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Style & the Man

Let’s face it: True style goes beyond garments and luxury labels. It’s about individuality, confidence and gutsy instincts. Our eight dapper gentlemen have these qualities in spades when it comes to their wardrobes, and in the following pages we’ve put their sartorial savvy on chic display.

Nic Roldan

 

The Look
Shirt by Lanvin, jacket and pants by Salvatore Ferragamo, and belt by Del Toro

Robert Caldwell

 

The Look
Jacket by Samuelsohn, custom-made shirt by Musa, pants by Ralph Lauren and shoes by Cole Haan

Robert Onuska

 

The Look
Jacket by DSquared2, shirt by Givenchy, jeans by Levi’s and shoes by Dolce & Gabbana

The Equestrian
More often than not, polo players cut a dashing figure both on and off the field. Nic Roldan, who was competing in major tournaments by age 15, embodies the blue-blood heritage so often associated with the pony-and-mallet set, but he brings a certain down-to-earth flair to the Sport of Kings that’s all his own—an ethos that extends to his style choices as well. Eschewing cliché polo staples, he opts for more citycentric choices like designer jeans and low V-necks when it comes to casualwear. In formal matters, he turns to Salvatore Ferragamo more often than not. “If you’re secure about yourself, then it doesn’t really matter how you dress... well, to a certain extent,” he says. “I believe men should approach their style in the most simplistic way possible because I think a guy looks his best when it seems like it took him five minutes to get dressed. I never sit in front of the closet to figure out what shirt goes with what shoes. I go with my gut instinct.” And you know what they say: no guts, no glory.

The Wild Card
Robert Caldwell is not shy to admit he owns just two pairs of “serious pants” (in black and brown), but many, many in pastels. That revelation might seem odd coming from a businessman, but with his eclectic, rugged style and smooth attitude to match, one soon realizes Caldwell is not one to do things by the book. At work and at play, the owner of Hotel Humidor (a supplier of high-end cigars) and the Wynwood Cigar Factory (where Honduran stogies are hand-rolled) makes fashion work on his terms. “A lot of my style is influenced by where I’ve been,” he says. “I’ve traveled to 54 countries and I’ve bought something to add to my closet at each one. If you go to Esteli on Nicaragua’s border, you can get any belt in any exotic skin or a custom pair of boots made to order and ready to wear the next day.” At home, Caldwell’s rolling stone spirit translates to lots of tailored Levi’s, bohemian custom shirts and Gucci loafers in a variety of colors. “I love bright shades,” he says. “I grew up with my mother wearing Lilly Pulitzer all the time—lots of teals, oranges, reds, purples—so I kind of adopted that part of her style.” Could this rebel really be a mama’s boy in disguise? “No, no, no,” insists Caldwell. “Just because I can rock a nice pastel doesn’t mean I don’t feel comfortable in a Brioni suit.”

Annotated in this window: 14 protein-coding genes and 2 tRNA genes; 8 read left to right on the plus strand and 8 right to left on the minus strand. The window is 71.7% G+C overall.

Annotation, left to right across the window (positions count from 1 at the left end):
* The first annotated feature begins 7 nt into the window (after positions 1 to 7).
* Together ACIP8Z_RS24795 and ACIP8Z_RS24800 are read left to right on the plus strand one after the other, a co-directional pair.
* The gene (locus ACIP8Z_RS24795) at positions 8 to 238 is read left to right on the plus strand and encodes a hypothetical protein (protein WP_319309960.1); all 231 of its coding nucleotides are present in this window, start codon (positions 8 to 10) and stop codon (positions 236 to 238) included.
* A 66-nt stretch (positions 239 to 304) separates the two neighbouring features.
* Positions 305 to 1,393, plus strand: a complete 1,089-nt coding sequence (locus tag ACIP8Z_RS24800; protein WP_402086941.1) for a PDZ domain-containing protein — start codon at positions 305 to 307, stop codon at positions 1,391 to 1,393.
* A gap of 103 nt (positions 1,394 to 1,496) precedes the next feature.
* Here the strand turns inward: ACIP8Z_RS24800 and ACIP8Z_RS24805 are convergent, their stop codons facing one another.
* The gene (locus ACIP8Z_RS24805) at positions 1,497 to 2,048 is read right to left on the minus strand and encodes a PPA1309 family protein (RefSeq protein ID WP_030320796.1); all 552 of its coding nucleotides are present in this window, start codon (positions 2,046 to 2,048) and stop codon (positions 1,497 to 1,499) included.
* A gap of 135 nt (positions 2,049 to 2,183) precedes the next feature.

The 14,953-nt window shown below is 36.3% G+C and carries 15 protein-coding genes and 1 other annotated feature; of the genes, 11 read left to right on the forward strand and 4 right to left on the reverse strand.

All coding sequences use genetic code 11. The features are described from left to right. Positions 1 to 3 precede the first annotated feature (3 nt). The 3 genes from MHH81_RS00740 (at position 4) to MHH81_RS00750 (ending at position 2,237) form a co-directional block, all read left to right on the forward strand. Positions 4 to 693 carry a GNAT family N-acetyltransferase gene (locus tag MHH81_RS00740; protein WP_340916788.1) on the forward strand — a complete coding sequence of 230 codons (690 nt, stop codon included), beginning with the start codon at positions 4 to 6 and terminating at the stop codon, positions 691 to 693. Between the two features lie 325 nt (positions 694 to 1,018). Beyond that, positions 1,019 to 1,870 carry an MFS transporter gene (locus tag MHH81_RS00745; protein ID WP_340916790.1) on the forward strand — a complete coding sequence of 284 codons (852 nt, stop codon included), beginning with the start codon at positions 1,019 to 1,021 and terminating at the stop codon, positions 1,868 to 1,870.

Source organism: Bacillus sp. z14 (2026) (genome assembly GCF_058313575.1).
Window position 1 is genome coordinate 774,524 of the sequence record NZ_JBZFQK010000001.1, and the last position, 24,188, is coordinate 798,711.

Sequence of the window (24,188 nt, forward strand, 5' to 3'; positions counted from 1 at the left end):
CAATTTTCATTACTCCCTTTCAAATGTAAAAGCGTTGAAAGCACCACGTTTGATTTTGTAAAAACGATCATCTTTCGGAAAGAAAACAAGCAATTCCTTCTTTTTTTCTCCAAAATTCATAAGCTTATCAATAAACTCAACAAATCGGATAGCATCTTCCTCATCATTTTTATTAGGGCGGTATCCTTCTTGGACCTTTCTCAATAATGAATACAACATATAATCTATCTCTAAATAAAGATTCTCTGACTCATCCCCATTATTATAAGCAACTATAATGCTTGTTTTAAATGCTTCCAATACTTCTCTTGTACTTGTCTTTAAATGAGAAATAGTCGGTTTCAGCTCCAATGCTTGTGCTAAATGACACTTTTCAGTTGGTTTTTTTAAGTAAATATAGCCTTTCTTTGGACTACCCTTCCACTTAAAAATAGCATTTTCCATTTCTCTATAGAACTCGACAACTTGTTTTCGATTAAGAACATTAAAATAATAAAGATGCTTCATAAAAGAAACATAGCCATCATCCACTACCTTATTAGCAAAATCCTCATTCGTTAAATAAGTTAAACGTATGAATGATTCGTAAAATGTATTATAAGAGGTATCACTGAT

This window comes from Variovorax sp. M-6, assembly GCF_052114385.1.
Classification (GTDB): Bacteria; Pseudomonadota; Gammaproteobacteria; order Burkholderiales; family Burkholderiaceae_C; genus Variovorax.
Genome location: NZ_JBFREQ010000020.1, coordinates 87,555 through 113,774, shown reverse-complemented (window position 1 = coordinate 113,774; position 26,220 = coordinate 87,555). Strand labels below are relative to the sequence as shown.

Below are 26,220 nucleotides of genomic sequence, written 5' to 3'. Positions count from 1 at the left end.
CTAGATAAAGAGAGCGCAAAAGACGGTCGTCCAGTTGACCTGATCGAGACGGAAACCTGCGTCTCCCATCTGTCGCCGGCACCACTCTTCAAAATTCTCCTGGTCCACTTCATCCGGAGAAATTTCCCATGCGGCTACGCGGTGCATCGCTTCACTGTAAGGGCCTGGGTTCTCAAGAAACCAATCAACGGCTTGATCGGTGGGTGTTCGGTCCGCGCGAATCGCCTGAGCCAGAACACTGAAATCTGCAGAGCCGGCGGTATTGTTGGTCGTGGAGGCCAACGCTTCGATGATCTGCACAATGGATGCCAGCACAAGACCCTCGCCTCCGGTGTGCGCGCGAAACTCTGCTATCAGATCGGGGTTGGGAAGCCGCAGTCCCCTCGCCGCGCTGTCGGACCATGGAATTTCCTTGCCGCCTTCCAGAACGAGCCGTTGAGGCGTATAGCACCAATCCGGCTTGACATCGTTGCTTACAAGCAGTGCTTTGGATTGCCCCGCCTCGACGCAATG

The Tastemaker
With his Thom Browne-cuffed slacks and tailored polos, Robert Onuska doesn’t fulfill the image normally associated with his baker profession. That’s because long before he was perfecting pastries for Stella’s Sweet Shoppe, he was sharpening his eye for style through various visual merchandising positions in Miami and New York. That’s also the secret to why his confections look as good as they taste. “It was a rather smooth professional transition for me,” says Onuska. “Whether it concerns personal style or a delicious cupcake, you can say I have an eye for presentation.” And what an eye it is. The inside knowledge Onuska gained in his former professional life taught him that style works best when its recipient resists transitory trends. For Onuska, that means classic lines that will remain relevant for years to come. “Look in my closet and you’ll find that half of my shirts are white, whether they’re Dior or Club Monaco,” he says, “but what’s common to them is the fit. If it fits great, I gravitate toward it. Pieces that will make you look sophisticated and put together are the only way to go. Of course, a little bit of color never hurts.” In fact, it’s a treat for the eyes.

Click here to read more of "Style & the Man" in the April digital edition of Miami magazine!